West Coast Jazz Legend Dave Brubeck Dead at 91

West Coast jazz legend, Dave Brubeck, passed away this morning, just one day shy of his 92nd birthday. Brubeck’s seminal album Time Out included a song called “Take Five” – the bestselling jazz tune of all time. Brubeck’s intellectual compositions, combined with his swinging yet light piano playing style and his incredibly talented ensemble, established a completely new genre in the jazz idiom.

It wasn’t until I was in the sixth grade that I began studying jazz in earnest. But like Miles said, you can’t learn jazz in school, it is something you have to live. Unfortunately, as a sixth grader, my parents weren’t too keen on me living the full jazz lifestyle: hanging out in nightclubs at jam sessions until morning and shooting smack…

But that isn’t really what it means to “live jazz.” To live it, you have to start by listening to it. Then as you compare the written music with what the musicians are playing, you begin to understand how their improvisations weave in and out of the established structure of music. You listen, and then you listen some more. The more you listen, the more you can appreciate what those artists accomplished – completely spontaneously, in a single take. (No overdubs or auto-tuning here, folks.)

Brubeck’s album, Time Out, was one of those early albums that I listened to over 100 times. Brubeck’s piano is delicate and sublime, but swings hard and leaves no doubt that he was leading the session. His chord voicings are complex, but not at all gratuitous.

Prior to the release of Time Out, the leading innovators in jazz were primarily Bebop musicians. Bird, Dizzy, Coltrane, etc., led the evolution of Bebop in the post-war era, and this style was typified by complex chord progressions, played over extremely fast tempos. The sheer complexity of the improvised solos of the hard bop greats rivals that of the greatest “European composers” – despite the fact it was composed instantaneously. Where Bebop is “hot,” the new style of Brubeck (along with Miles Davis and Gerry Mulligan) was decidedly “cool.”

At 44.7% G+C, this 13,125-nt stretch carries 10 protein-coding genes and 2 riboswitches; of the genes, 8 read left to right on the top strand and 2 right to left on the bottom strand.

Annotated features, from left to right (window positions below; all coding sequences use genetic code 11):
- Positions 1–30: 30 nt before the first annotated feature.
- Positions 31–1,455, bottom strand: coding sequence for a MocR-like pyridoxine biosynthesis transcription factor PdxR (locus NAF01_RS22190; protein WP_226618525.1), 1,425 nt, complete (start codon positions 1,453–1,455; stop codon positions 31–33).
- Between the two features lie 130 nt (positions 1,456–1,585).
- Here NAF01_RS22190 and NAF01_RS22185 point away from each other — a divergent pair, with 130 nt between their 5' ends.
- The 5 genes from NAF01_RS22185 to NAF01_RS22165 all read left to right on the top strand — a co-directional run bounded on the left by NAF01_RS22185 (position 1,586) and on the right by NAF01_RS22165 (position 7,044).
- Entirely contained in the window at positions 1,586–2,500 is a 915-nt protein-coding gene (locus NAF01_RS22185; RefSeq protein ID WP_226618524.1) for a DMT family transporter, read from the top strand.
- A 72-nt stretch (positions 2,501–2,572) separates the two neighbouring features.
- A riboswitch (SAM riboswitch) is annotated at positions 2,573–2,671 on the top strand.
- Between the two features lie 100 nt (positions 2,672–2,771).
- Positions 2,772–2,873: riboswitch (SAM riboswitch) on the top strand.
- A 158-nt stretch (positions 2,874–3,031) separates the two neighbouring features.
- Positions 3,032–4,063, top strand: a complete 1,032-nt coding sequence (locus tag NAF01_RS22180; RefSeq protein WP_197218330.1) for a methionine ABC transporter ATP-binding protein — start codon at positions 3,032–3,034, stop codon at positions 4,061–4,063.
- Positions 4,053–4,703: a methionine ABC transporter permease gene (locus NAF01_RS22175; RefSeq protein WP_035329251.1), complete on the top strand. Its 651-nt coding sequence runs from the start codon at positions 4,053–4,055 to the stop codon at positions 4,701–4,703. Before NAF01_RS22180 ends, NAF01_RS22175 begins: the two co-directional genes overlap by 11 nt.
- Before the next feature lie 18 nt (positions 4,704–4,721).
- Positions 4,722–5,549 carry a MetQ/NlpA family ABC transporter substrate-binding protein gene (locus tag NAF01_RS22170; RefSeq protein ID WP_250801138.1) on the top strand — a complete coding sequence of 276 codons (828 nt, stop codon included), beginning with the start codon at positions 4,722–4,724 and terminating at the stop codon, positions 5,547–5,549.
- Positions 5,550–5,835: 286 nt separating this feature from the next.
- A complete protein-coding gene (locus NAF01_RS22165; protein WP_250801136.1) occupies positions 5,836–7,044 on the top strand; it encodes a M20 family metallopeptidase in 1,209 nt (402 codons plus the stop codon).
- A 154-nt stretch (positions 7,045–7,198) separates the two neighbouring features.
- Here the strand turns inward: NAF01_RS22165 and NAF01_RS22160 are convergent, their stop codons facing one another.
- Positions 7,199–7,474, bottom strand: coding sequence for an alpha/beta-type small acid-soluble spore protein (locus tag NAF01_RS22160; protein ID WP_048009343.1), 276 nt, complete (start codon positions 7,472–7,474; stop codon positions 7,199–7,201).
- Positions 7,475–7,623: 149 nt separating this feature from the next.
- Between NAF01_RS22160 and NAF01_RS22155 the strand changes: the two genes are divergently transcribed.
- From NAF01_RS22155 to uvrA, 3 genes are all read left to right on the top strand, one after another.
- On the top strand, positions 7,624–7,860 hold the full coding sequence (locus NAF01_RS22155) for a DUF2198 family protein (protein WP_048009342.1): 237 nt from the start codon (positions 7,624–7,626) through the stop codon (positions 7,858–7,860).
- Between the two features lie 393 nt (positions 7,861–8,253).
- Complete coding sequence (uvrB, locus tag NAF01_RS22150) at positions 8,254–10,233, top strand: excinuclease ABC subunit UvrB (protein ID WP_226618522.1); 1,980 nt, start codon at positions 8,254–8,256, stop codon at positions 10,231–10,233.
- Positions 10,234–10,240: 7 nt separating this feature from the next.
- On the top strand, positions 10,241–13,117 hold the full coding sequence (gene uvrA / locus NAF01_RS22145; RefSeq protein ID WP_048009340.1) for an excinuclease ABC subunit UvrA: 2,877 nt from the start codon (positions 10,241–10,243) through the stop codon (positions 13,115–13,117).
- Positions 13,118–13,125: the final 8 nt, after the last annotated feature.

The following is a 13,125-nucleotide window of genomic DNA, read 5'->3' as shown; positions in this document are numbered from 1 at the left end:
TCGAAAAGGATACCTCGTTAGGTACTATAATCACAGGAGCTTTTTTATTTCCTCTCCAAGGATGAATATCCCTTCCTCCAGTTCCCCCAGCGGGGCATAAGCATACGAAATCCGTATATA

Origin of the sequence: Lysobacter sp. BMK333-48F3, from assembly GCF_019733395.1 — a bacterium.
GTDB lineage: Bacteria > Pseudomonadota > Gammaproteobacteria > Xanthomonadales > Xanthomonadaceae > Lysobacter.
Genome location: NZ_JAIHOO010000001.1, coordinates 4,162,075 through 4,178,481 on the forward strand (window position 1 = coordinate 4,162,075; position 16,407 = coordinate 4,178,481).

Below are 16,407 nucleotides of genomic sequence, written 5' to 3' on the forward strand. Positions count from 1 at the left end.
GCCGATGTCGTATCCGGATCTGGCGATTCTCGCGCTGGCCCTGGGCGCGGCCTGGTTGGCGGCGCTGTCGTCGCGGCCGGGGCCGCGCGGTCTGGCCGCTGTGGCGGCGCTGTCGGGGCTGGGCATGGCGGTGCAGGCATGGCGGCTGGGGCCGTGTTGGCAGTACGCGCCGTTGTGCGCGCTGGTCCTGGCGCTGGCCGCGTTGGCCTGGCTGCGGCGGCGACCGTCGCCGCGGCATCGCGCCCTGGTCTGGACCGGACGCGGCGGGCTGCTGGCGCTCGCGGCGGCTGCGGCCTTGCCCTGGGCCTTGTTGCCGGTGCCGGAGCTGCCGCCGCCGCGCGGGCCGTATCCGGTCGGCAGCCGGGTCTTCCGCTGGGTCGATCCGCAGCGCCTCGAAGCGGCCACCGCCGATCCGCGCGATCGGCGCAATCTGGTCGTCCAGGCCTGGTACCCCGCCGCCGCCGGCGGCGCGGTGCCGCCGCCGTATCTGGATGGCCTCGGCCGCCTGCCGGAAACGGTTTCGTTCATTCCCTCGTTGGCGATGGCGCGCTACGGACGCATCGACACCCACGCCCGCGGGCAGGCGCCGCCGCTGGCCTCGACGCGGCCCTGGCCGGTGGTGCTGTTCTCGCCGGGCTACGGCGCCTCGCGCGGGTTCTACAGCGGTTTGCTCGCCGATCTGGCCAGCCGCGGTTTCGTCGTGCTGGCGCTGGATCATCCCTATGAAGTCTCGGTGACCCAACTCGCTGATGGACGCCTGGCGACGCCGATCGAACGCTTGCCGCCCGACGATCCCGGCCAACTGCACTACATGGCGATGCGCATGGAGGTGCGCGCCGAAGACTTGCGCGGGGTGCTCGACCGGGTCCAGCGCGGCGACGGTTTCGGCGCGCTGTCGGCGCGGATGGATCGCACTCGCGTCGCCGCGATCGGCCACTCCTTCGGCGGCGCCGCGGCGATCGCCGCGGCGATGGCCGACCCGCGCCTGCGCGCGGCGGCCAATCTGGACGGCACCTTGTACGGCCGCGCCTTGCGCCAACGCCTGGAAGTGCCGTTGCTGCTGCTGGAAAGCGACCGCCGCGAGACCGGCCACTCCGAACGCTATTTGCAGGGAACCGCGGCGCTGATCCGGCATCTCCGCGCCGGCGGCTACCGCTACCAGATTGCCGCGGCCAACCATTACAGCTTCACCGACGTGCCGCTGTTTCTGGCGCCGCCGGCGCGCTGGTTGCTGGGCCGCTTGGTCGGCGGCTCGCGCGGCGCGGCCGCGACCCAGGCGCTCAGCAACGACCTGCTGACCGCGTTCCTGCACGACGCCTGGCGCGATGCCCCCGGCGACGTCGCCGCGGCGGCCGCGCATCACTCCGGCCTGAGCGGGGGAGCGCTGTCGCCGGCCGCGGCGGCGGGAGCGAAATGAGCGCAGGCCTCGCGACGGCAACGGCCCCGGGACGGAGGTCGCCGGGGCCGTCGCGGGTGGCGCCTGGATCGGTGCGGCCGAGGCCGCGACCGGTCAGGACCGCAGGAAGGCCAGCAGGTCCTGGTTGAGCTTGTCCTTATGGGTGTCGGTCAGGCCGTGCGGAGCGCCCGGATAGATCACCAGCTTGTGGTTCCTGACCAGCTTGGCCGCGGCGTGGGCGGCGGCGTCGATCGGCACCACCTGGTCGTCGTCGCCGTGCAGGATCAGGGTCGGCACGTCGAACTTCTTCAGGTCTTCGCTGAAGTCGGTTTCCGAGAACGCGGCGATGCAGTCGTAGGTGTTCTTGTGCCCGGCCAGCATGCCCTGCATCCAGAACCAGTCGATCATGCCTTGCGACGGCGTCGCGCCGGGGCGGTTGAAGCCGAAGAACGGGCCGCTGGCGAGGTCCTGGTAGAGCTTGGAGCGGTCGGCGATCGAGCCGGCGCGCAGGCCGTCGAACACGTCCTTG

Brubeck’s group, along with a handful of other performers, effectively created a completely new style of jazz that became known as the “West Coast” or “Lighthouse” sound. With more laid back tempos, more focus could be given to the note choices and subtle nuances of the performers. While “Take Five,” with its odd time signature (5/4) is the song everyone talks about, every song on Time Out is a work of art. “Blue Rondo À La Turk,” “Strange Meadow Lark,” “Three To Get Ready,” and “Everybody’s Jumpin'” are all not just great tunes, but amazing performances.

Conclusion

Dave Brubeck, his compositions, and his recordings, taught me a lot about music, and music taught me a way of seeing the world. I will remember this day for a very long time. In the same way I remembered when other greats died: Miles, Dizzy, Stan Getz, Joe Henderson, Tito Puente, Jerry Garcia, Jimmy Smith, and Dexter Gordon.

Remember: life is too short for crappy music. So do yourself a favor and check out the amazing work of the legendary Dave Brubeck:

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Image courtesy Dontworry